Hunting with eagles

From Wikipedia, the free encyclopedia
Jump to navigation Jump to search
Song dynasty painting of Khitan eagle hunters on horse 10th century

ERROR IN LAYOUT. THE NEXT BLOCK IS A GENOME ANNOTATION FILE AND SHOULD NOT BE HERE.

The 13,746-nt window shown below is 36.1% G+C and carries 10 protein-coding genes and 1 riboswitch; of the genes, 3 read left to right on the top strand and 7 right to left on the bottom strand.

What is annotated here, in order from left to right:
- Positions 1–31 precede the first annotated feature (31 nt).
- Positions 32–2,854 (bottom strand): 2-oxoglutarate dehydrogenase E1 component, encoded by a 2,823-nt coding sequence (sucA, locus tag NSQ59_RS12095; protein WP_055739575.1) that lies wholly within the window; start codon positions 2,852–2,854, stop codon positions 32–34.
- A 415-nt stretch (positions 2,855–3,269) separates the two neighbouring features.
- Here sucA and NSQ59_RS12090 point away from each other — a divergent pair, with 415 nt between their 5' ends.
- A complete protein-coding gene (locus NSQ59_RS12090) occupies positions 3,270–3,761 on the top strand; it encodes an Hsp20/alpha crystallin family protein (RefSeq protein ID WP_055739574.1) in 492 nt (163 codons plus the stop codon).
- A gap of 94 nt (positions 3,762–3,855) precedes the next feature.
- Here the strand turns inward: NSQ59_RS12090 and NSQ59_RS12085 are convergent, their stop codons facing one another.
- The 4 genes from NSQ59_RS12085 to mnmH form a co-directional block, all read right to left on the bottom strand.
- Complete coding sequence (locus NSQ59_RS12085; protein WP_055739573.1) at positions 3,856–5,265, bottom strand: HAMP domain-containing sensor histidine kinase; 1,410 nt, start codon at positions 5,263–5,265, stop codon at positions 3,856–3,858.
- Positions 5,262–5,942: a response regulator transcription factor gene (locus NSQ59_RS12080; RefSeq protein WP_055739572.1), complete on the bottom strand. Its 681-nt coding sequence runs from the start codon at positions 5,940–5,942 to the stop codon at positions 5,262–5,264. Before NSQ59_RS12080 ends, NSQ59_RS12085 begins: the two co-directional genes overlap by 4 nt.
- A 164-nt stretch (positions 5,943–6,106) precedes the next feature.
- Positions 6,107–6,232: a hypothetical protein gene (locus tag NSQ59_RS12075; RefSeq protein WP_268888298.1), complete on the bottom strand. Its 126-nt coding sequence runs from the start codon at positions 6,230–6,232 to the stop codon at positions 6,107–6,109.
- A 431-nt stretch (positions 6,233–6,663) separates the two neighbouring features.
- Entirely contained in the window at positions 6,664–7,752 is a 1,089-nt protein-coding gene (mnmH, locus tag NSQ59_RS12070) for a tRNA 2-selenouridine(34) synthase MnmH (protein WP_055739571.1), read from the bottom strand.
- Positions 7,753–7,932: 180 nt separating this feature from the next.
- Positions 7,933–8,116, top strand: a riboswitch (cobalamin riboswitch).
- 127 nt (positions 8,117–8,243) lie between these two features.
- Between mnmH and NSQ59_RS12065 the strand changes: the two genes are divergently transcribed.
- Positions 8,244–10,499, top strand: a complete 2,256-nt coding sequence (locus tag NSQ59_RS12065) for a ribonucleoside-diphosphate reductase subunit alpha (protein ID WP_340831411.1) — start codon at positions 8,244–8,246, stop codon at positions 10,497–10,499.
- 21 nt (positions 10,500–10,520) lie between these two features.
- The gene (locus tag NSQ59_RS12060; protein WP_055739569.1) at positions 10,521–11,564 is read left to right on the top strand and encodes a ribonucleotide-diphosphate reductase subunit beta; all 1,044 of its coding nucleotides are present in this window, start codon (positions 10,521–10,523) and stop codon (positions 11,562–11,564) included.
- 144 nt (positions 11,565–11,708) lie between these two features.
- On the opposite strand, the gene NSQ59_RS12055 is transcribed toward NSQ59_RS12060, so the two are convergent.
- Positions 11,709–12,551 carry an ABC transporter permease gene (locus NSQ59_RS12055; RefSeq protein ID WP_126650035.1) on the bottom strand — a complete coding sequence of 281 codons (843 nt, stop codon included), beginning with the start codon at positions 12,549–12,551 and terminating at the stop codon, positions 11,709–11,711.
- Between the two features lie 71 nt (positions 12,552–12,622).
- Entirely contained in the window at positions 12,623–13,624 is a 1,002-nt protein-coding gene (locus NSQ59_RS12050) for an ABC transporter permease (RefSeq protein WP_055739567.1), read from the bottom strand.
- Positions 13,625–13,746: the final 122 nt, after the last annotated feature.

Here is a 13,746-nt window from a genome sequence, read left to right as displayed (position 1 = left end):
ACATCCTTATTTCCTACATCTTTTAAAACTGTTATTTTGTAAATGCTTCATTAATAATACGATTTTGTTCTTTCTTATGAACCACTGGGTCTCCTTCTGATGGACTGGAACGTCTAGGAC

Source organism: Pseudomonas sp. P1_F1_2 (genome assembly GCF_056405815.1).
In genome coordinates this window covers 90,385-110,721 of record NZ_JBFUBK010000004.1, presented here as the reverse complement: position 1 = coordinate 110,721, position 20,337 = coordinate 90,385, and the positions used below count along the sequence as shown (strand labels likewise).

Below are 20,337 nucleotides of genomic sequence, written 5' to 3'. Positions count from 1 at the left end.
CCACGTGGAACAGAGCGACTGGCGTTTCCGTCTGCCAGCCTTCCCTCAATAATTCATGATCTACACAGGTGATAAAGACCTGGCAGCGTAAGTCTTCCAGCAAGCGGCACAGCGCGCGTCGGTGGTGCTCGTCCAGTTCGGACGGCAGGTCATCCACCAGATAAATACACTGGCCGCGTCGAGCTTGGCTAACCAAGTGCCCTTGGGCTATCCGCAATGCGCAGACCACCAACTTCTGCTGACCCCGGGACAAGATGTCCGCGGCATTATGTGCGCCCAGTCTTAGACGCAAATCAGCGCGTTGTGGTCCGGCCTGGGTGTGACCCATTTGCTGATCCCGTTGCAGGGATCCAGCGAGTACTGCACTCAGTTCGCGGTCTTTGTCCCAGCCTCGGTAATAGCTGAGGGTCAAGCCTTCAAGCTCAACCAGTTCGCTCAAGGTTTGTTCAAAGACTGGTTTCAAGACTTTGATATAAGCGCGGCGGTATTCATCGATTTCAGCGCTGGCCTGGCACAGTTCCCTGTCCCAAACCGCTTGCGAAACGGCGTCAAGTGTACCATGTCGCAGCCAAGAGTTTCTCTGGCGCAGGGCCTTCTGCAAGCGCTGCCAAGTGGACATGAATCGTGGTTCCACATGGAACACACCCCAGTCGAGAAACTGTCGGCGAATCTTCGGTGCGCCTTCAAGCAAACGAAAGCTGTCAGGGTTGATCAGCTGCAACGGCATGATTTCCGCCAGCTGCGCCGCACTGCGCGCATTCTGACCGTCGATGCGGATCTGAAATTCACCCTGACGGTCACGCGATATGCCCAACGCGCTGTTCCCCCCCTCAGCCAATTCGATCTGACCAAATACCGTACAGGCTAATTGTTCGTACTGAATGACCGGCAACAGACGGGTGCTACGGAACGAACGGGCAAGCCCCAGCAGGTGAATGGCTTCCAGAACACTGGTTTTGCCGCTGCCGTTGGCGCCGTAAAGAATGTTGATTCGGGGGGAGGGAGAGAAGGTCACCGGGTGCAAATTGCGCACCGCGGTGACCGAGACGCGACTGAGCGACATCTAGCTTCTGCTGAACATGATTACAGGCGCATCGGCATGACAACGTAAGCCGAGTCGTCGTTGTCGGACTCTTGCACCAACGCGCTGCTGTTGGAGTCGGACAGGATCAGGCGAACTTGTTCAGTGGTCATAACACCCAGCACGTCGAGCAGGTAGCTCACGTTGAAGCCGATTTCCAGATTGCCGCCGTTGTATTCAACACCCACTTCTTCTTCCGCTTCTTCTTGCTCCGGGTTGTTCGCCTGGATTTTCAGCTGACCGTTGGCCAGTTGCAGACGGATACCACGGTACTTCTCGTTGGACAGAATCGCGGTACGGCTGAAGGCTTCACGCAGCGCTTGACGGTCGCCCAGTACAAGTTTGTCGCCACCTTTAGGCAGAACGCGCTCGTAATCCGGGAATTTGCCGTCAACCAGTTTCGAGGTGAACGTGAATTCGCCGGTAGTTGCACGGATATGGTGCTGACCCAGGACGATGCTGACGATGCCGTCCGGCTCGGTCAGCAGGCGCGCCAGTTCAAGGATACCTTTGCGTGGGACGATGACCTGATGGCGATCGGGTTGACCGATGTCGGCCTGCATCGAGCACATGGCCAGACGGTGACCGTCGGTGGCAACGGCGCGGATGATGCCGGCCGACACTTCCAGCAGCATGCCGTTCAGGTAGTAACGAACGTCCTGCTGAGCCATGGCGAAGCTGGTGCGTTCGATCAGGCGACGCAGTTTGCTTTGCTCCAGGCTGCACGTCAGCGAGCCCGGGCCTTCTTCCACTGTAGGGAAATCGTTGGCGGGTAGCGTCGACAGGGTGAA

Hunting with eagles is a traditional form of falconry found throughout the Eurasian Steppe, practiced by ancient Khitan and Turkic peoples. Today it is practiced by Kazakhs and the Kyrgyz in contemporary Kazakhstan and Kyrgyzstan, as well as diasporas in Bayan-Ölgii Provinces Bayan-Ölgii, Mongolia, and Xinjiang, China. Though these people are most famous for hunting with golden eagles, they have been known to train northern goshawks, peregrine falcons, saker falcons, and more.[1]